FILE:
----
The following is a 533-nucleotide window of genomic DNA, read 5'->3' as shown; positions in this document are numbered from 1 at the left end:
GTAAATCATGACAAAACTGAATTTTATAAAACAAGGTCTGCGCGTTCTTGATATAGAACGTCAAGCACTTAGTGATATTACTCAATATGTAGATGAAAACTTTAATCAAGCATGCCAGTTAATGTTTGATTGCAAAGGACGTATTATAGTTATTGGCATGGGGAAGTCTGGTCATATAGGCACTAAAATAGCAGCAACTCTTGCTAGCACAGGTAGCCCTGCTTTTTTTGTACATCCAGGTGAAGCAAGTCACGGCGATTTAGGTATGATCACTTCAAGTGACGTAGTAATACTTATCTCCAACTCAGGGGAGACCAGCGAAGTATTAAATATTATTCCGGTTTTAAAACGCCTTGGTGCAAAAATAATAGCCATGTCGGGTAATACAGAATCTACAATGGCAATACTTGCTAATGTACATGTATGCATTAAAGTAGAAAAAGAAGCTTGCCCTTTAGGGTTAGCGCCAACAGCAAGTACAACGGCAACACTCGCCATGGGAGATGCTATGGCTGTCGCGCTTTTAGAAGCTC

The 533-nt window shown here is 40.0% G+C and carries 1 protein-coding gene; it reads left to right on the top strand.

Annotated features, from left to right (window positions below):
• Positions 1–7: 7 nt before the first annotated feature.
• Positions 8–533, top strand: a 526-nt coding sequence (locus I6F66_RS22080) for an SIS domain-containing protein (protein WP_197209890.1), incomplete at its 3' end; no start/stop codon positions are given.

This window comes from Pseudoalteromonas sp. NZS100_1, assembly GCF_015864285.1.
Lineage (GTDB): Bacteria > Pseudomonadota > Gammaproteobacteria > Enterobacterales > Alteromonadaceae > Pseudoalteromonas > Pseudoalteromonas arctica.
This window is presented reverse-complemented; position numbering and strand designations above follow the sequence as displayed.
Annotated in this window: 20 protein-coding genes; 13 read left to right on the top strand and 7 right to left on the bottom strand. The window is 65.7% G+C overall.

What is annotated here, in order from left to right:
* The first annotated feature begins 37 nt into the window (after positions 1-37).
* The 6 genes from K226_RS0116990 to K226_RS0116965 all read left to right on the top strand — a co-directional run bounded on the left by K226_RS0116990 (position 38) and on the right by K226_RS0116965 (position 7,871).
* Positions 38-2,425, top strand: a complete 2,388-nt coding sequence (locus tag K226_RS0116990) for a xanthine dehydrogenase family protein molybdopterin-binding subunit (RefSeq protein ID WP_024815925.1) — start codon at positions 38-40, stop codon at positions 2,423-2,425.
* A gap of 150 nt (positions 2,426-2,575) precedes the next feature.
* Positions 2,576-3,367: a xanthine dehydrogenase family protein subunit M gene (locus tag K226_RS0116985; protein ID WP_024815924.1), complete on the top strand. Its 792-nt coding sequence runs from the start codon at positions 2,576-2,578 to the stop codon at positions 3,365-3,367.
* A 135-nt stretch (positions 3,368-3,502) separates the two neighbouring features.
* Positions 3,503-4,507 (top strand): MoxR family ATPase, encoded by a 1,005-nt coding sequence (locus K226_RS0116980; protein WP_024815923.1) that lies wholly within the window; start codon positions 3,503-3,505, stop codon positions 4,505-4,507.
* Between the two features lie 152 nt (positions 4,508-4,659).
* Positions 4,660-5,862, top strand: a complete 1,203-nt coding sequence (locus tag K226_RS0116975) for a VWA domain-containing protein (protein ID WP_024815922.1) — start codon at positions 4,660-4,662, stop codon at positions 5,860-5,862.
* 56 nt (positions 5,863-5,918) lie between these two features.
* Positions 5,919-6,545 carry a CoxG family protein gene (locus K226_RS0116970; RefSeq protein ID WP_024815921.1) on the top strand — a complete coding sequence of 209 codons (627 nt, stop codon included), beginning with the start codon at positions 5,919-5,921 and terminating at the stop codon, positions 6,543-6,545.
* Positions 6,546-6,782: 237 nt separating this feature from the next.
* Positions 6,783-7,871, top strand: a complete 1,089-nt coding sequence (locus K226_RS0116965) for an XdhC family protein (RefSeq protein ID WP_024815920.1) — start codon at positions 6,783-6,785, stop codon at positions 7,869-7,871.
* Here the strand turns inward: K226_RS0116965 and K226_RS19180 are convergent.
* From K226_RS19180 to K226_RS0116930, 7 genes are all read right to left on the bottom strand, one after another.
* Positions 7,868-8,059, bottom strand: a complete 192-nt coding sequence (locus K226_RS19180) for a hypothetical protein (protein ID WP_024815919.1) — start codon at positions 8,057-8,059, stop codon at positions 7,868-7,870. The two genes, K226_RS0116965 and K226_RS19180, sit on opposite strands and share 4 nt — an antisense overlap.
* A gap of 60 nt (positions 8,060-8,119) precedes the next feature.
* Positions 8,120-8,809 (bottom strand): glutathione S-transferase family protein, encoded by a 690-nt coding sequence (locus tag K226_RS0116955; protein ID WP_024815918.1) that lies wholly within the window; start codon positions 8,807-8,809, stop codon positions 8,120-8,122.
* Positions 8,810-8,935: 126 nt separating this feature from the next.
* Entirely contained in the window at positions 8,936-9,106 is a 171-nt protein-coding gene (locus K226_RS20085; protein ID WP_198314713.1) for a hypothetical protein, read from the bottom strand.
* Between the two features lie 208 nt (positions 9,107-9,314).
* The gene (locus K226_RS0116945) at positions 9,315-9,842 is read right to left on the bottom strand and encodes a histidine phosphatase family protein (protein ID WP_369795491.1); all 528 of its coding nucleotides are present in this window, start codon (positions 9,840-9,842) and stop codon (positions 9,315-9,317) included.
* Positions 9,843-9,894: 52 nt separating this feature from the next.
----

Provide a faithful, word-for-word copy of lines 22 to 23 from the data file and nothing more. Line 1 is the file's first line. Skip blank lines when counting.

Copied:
* Positions 5,919-6,545 carry a CoxG family protein gene (locus K226_RS0116970; RefSeq protein ID WP_024815921.1) on the top strand — a complete coding sequence of 209 codons (627 nt, stop codon included), beginning with the start codon at positions 5,919-5,921 and terminating at the stop codon, positions 6,543-6,545.
* Positions 6,546-6,782: 237 nt separating this feature from the next.